What is the difference between the initial development of a person when he lives in natural conditions, he is all open, and trust and mutual understanding reign in his tribe, and our point when a modern person descends, in fact, in his development? What are their differences and similarities?

Answer: In the vector of development. The fact is that, let’s say, a few thousand years ago, we could have gone by a completely different development—not egoistic, but by rising above our nature, contrary to it, where we would have preferred good connection between us, would have been together as one family, would have looked after this, and would have taken care not to separate. If we behaved in this way, we would have gone in a different direction of development compared to today.

We would have come to a completely different state! Today, humanity would be one big, kind family. And we would not have the state as we have now when we only think about how we can earn at the expense of the others, how we can rise above the others, how I compare my life to my neighbor’s, and so on.

We would have no competition, no murders, none of this would have happened. There would be good, normal shelter and there would be normal communication between us if we had followed this path of development.

However, we chose to develop egotistically, the way our wild nature pushes us. That is, in fact, we went on developing as animals, obeying our nature, and here is where it led us. Thus, we have nothing to be proud of, today we are the most wildly developed animals and are living in a big zoo.

Question: How can a person find that primordial, natural person in himself to begin the ascent to a new development?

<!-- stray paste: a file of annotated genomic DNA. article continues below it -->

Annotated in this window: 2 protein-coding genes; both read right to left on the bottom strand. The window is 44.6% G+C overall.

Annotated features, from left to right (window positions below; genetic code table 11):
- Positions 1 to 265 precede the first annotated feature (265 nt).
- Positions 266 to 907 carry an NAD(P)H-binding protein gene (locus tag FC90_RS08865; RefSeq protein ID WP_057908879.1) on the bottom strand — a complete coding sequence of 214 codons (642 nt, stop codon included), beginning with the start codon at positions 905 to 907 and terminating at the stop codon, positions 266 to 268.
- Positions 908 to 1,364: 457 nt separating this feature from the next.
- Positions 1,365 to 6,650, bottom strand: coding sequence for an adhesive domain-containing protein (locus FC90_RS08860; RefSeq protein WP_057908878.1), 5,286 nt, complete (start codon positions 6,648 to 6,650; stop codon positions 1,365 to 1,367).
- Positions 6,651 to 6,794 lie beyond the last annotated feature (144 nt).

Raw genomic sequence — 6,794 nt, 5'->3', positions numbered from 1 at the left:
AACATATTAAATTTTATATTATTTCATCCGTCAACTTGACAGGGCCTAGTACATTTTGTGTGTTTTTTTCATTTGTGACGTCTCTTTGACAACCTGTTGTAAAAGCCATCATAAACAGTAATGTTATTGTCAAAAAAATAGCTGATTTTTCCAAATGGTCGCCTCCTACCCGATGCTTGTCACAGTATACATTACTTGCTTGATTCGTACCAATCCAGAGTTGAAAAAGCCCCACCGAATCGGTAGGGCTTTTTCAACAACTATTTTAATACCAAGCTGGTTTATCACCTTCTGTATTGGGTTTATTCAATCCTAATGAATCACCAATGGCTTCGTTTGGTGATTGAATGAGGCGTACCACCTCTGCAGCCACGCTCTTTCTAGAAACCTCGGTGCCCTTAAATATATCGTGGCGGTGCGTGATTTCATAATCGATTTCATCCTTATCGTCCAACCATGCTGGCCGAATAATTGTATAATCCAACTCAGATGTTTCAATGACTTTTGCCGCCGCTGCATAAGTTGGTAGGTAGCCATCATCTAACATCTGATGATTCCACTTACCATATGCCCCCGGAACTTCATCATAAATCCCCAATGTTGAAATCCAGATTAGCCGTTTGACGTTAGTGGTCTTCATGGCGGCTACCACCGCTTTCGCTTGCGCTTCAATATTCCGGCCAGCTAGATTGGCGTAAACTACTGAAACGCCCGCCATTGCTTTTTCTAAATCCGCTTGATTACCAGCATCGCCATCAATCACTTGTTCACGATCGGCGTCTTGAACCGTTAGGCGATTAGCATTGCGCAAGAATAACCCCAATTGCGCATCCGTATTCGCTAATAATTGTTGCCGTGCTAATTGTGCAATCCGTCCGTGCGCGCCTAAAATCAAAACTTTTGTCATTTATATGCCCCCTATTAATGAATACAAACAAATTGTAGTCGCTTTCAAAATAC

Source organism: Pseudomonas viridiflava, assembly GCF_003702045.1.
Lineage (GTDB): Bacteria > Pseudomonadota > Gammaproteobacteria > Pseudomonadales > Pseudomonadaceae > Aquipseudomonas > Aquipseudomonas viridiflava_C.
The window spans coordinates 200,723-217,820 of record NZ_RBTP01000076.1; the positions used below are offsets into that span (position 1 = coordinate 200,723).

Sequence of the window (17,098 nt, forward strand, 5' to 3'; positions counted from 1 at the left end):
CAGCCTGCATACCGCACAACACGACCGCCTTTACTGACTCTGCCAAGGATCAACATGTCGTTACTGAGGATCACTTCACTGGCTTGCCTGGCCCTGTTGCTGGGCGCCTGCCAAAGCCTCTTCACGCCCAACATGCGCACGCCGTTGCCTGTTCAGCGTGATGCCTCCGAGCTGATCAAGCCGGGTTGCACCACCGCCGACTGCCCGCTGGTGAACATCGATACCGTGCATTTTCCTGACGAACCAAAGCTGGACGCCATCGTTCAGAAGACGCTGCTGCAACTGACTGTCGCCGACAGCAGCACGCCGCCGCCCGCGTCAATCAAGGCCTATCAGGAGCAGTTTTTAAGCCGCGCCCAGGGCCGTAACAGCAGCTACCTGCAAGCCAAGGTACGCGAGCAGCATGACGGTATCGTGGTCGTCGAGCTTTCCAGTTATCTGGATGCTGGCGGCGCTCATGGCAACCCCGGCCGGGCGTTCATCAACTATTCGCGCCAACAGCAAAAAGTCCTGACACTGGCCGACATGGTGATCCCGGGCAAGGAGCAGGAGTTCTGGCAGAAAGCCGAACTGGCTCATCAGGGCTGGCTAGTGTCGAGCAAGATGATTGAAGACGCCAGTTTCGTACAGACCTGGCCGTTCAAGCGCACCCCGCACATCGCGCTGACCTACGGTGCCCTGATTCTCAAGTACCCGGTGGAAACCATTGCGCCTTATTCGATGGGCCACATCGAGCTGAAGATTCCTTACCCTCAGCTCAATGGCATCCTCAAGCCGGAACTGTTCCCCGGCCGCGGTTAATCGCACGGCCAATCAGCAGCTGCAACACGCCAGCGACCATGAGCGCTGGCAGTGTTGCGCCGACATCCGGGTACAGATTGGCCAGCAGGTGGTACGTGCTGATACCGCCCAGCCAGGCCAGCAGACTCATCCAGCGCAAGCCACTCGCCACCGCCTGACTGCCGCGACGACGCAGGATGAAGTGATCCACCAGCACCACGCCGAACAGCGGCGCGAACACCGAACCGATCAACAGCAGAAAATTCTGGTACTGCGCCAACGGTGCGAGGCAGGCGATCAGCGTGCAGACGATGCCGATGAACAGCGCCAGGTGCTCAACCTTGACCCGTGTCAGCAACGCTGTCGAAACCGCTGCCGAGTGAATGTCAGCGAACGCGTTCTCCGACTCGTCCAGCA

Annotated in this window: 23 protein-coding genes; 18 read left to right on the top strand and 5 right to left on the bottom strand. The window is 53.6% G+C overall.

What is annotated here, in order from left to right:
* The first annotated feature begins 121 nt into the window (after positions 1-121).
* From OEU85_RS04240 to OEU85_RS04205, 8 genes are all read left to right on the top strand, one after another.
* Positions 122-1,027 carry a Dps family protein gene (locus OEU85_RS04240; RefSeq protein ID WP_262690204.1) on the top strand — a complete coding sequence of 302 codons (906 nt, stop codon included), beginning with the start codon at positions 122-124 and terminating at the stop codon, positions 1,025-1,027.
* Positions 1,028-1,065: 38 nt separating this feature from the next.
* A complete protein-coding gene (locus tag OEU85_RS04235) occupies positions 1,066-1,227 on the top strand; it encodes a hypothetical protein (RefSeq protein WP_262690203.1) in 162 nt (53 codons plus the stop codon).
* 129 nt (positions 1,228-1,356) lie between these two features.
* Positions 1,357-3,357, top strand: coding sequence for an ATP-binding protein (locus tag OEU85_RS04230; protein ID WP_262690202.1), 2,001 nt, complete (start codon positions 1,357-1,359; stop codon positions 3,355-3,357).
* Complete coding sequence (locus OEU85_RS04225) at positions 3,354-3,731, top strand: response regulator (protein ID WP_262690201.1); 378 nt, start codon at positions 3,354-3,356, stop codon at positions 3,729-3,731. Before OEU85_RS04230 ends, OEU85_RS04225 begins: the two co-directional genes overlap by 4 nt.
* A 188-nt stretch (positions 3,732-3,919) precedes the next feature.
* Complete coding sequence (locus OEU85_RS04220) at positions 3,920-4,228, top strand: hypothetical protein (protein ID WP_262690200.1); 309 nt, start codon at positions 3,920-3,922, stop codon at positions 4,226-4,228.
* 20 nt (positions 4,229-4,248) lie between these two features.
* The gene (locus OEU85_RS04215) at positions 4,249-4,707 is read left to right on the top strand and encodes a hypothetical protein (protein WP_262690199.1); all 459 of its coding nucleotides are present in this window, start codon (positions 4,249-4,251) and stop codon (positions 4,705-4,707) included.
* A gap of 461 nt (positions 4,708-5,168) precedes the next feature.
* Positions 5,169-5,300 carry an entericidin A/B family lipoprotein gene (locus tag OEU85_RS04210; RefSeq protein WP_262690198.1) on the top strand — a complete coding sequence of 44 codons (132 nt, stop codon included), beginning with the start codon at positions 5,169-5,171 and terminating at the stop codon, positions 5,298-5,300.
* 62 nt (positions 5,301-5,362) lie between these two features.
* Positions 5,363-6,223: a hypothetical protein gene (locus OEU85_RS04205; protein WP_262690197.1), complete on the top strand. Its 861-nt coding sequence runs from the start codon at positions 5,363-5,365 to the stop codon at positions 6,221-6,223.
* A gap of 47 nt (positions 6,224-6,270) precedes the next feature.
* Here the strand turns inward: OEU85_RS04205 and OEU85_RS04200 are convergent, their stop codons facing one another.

Answer: To do this, we need to go back to those times and start again. This is impossible.
But we can recognize the evil of our current state and start a new path. Starting now.

Question: What will the modern human zoo turn into then?

Answer: We will take what we need from it. This will be sorted in a natural way. We only need to change our attitude toward each other. That is, to stop being wild animals relative to each other, who only want to destroy each other and try to build relationships with each other using force.

We must rise above this and build relationships based on combing, on the correct involvement with each other. And then we will see that the world becomes different.

This world will be like one family. But not like a modern family. There will be no competition; there will be mutual assistance, and everything will be just to make everyone feel good. Exactly this common care that everyone would feel good is essential for all of us. But we do not have it.

We must acquire it. It exists in nature. At the center of nature, this feeling exists. But how will we achieve it, feel it, discover it for ourselves, and live with this star in our hearts? This must be learned.
From KabTV’s “News with Dr. Michael Laitman,” 1/14/20